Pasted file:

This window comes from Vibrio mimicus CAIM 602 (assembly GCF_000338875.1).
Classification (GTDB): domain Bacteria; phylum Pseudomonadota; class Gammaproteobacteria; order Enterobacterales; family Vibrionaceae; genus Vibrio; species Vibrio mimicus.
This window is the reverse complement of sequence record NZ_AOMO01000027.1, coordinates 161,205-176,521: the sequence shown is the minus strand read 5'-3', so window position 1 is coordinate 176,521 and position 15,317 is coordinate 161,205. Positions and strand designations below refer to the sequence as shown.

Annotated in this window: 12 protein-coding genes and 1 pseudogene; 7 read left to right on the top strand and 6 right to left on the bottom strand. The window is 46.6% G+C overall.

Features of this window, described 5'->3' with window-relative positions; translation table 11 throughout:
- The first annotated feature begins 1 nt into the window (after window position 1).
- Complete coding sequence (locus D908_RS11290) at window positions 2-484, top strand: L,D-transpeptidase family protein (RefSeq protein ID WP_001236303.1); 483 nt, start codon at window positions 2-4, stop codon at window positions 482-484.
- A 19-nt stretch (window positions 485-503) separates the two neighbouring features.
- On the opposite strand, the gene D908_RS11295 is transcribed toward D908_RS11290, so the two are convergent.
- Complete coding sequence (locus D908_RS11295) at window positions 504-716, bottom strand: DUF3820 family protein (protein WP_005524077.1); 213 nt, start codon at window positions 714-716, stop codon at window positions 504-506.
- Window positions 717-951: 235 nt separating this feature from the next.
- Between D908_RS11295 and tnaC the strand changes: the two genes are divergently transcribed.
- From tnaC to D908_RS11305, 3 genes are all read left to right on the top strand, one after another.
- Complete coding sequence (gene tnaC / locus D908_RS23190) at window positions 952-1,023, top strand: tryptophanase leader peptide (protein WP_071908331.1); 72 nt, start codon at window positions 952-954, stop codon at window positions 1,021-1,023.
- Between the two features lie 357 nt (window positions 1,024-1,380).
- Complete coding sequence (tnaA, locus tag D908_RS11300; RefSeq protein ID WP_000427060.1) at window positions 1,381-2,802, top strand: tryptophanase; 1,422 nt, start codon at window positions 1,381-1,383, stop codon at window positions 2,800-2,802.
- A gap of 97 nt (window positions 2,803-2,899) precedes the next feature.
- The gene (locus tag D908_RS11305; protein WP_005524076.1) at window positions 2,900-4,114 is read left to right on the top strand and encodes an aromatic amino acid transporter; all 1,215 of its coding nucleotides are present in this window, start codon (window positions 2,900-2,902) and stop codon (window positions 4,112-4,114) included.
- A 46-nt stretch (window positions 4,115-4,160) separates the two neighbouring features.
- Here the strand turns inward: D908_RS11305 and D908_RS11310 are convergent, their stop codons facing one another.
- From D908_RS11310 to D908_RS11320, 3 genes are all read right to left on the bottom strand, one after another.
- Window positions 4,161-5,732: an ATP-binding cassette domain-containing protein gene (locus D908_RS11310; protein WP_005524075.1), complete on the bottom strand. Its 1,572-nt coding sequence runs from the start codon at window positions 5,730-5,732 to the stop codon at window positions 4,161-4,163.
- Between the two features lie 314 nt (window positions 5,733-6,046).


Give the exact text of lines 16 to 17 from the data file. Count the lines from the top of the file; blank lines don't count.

- Complete coding sequence (tnaA, locus tag D908_RS11300; RefSeq protein ID WP_000427060.1) at window positions 1,381-2,802, top strand: tryptophanase; 1,422 nt, start codon at window positions 1,381-1,383, stop codon at window positions 2,800-2,802.
- A gap of 97 nt (window positions 2,803-2,899) precedes the next feature.